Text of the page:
Now with the micro bevel you have two choices set it up in the jig so that the Micro bevel is balanced on a perfectly flat surface like glass, MDF or Marble.

Then go to your preferred medium and you will find that you only have to give it about a dozen or so rubs, draging it backwoods so it does not dig into your stone or paper.

You can offcourse ignore the jig and do it by hand, many do, but you have to balance yourself and avoid a rocking motion, your elbows by your side helps.


Pete


ps.

Eventually, the micro bevel will get smaller and then you will have to go back to your stones or W&D and redo the primary Bevel and then a new Micro Bevel. But you will not have to go back to the grinding wheel again.

Going back to the stones might only be necessary, once a year or so, unless you mess up the Micro bevel. heck, it's all practice anyway.

Last edited by STAR; 01-28-2012 at 09:02 PM.
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post #4 of 5 Old 01-30-2012, 07:51 PM
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In addition to Rob Cossman, required reading for sharpening includes Leonard Lee, David Charlesworth on bench planes, Christopher Schwarz on chisels just to name a few. One writer took a four week course years ago and 1/2 of it was on sharpening. There is an excellent book from Popular Woodworking and 1/2 of THAT is on sharpening. There is a lot to this subject and plenty of room for differing opinions.

That said, almost everybody agrees that a micro bevel is a good idea for chisels and handplane irons. There are lots of theories about why you sharpen a secondary bevel but Christopher Schwarz states that polishing the entire bevel is just a waste of time: you can put a mirror edge on the much smaller secondary bevel much more quickly.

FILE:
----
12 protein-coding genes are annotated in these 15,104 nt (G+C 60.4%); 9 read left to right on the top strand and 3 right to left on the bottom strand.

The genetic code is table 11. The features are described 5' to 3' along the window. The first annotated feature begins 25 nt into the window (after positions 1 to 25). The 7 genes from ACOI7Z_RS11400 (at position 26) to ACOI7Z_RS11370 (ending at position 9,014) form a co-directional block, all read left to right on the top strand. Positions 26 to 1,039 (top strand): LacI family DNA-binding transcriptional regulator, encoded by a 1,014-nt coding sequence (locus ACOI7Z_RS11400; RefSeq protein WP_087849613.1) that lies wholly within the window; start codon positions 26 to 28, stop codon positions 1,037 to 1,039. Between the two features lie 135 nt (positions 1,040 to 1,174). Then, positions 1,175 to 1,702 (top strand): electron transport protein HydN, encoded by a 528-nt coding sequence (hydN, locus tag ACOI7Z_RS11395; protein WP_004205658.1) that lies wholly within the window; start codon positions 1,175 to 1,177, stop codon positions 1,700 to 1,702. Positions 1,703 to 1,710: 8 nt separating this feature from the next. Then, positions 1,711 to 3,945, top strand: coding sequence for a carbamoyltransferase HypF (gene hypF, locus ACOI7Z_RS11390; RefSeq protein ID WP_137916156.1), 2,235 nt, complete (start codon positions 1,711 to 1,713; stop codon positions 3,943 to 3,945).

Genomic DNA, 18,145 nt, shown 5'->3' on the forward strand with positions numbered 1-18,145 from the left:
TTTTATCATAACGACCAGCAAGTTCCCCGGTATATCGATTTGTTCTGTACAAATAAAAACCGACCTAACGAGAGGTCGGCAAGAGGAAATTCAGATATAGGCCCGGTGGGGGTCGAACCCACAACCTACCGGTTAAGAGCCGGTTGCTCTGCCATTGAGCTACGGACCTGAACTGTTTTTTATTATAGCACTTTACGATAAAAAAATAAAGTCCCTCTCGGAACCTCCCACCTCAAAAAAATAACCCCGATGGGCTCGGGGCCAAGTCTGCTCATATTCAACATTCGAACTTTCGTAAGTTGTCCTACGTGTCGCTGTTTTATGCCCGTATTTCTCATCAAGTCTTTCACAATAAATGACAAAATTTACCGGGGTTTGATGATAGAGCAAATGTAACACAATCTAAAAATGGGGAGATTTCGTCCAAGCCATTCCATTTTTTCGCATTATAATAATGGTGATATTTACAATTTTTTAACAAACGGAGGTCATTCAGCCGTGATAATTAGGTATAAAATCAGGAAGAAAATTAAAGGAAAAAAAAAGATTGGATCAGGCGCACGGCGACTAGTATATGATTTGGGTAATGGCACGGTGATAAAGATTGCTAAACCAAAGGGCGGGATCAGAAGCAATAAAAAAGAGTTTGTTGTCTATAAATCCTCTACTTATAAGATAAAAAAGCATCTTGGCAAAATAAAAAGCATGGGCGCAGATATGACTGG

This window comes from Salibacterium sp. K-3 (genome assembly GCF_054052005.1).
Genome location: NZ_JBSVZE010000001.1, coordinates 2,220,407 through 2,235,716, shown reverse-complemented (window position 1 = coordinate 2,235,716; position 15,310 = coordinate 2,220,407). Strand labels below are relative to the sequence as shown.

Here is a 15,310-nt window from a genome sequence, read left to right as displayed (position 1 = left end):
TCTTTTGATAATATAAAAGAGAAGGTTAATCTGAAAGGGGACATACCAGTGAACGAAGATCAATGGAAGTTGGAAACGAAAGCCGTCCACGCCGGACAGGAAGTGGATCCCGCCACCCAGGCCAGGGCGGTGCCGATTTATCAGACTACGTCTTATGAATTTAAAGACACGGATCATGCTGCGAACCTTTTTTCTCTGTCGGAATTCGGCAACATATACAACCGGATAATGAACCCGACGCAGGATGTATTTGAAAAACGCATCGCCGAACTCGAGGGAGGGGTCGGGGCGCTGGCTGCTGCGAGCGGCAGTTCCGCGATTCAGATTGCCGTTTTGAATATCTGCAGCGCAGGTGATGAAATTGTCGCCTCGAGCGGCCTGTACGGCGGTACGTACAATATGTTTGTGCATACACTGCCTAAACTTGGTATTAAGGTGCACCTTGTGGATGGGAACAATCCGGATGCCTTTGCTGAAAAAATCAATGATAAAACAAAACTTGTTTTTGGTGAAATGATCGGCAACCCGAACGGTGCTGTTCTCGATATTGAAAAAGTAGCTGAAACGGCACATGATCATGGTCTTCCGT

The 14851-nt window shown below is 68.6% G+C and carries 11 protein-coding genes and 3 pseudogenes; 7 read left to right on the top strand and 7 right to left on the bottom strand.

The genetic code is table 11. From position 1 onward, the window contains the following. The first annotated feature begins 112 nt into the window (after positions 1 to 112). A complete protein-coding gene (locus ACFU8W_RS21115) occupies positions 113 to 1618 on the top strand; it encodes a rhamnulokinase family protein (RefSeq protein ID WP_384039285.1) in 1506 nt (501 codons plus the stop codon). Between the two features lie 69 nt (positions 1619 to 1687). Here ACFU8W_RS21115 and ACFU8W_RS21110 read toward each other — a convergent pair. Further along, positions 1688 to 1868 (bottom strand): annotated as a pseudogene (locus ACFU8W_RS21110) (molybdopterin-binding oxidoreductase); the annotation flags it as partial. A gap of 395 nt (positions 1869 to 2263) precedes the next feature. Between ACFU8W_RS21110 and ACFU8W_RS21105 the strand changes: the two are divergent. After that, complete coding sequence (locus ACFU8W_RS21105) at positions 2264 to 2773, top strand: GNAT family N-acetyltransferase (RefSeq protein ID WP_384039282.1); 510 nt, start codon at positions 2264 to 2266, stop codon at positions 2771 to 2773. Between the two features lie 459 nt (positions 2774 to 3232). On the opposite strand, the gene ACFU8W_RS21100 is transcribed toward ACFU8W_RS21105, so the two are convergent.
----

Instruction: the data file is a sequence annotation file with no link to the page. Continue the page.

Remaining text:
Angle of bevel is just a function of how far your chisel or plane iron sticks out of the sharpening jig. For a 30 degree bevel on your chisel, set your jig so that 1 1/4" projects out. For a 25 degree bevel, 1 5/8" and for a 20 degree bevel, 2 1/8". After you have set the jig and honed the primary bevel, shift the chisel back 1/4" to hone the secondary bevel, preferably on an 8000 grit or higher waterstone. Take the chisel out of the jig and push the "face" (the non beveled side which should already be flattened and polished) across that 8000 grit waterstone to remove the wire edge, flatten your waterstone and you are done.

David Charlesworth sharpens his plane irons with three bevels but he says that once he has that done, he can put a fresh edge on that iron in four minutes and that includes washing his hands afterwards. The principle of getting a specific angle of bevel is the same, but he uses a prop to establish the correct angle and the scribes that information on the iron. The picture shows how I am able to line up the jack plane iron I am working on to get the primary bevel of 23 degrees. The other two angles are 33 and 35 degrees.
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post #5 of 5 Old 01-31-2012, 03:28 PM
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Thank you hand Tool GUy. You have explained it much better than I could.

I think, we are all on the same page, it is then really about consistently doing what we know is right so it becomes habit forming.

Once we take short cuts, especially in the learning stage, bad habits and inconsistencies creep in which lead to self doubt and then changes to a well defined system.

The results are then dissapointing.

KEEP TO THE BASICS AND THE RULES!.

Pete